We wanted to speak to Mo because of her work with recently launched Brighton-based consultancy collective ‘Watch This Space‘, who are “passionate about building a more equal society. One that benefits from the individual voices and unique perspectives that make humanity so richly diverse.” They offer coaching and training to organisations who want to reimagine the way they do things – from their structures to their processes to their culture. 

Mo has varied experience, spanning sales, speaking, managerial and various charity affiliations. She was keen to speak about diversity and inclusion, so we tweaked the questions to ask around these topics instead of being solely accessibility focussed. 

Mo, explain what you do and what you care about.

I’m Mo Kanjilal and I’m one of the co-creators of Watch This Space. We’re a diversity and inclusion company and what we do is help people to reimagine the world of work to include everyone. That’s really what we’re all about. Why do we do this? Well, it’s the right thing to do. We want to live in a world where everyone feels included, everyone has opportunities to achieve what they want to in life, but we know that it’s not the case right now and there’s so far to go to achieve that.

We also talk to people about the amazing benefits of inclusive teams. So inclusive teams are proven to have more innovation. They have more creativity and output more ideas, better decision making; they make higher profits. People who work in organizations that are inclusive feel happier and so they’re more productive and they’re more likely to stay. So it is the right thing to do but it’s also about creating inclusive teams where everyone feels happy and creative and works at their best.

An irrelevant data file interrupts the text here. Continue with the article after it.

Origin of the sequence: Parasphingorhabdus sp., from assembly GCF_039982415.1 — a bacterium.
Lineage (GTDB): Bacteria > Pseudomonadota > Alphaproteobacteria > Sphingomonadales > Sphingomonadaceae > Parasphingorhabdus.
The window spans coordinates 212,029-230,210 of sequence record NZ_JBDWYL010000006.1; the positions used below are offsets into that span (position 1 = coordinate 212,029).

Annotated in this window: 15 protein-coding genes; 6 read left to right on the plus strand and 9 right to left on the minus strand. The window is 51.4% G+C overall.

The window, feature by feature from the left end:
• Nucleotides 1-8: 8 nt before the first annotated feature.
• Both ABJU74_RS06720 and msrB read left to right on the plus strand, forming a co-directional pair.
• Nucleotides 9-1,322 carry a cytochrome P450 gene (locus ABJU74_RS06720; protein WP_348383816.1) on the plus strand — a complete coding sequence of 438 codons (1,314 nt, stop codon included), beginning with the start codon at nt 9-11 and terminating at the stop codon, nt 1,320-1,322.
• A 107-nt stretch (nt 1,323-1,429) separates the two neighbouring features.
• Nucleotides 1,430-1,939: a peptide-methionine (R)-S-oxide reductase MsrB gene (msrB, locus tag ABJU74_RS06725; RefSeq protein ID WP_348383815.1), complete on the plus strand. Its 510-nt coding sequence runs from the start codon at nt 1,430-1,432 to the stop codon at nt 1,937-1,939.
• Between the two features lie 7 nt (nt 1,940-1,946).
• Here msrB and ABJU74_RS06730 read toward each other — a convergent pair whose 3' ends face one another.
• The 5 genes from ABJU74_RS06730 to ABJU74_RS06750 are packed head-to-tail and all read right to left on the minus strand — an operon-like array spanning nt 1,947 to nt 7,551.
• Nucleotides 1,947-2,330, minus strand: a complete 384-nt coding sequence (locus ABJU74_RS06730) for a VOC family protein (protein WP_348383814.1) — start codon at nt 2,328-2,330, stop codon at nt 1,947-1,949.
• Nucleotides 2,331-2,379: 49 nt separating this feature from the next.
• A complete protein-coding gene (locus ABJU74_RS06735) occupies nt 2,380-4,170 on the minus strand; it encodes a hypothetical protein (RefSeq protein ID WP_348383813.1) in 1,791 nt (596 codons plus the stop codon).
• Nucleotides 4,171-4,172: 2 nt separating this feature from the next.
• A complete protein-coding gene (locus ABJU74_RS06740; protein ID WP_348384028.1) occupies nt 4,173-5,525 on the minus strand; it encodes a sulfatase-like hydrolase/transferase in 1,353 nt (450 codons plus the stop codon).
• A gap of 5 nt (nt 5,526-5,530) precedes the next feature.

How do you personally go about explaining the importance of inclusion to someone who’d never even considered it?

I usually do this through stories and examples because I think that’s the most powerful way to do that. So there’s a story I’m going to tell which is about Apple who designed one of their earlier designs of iPhones and the team that designed it were pretty much all men. And so they designed this great phone, fantastic, but it was too big for women’s hands, and so they’d forgotten about 50% of the market. They just hadn’t considered it because they didn’t have that perspective in the team. So they then had to go away and redesign a phone that could fit in women’s hands, otherwise they weren’t going to sell it to 50% of their potential market.

That’s a great example of why you need to think about everyone. It’s not just about profits and money; there are obviously all sorts of other reasons too. But that’s an example of where, if you don’t include the right perspectives, different perspectives, you’re blinkered, and you come up with ideas that are only for certain groups of people. It happens everywhere. That’s just one example.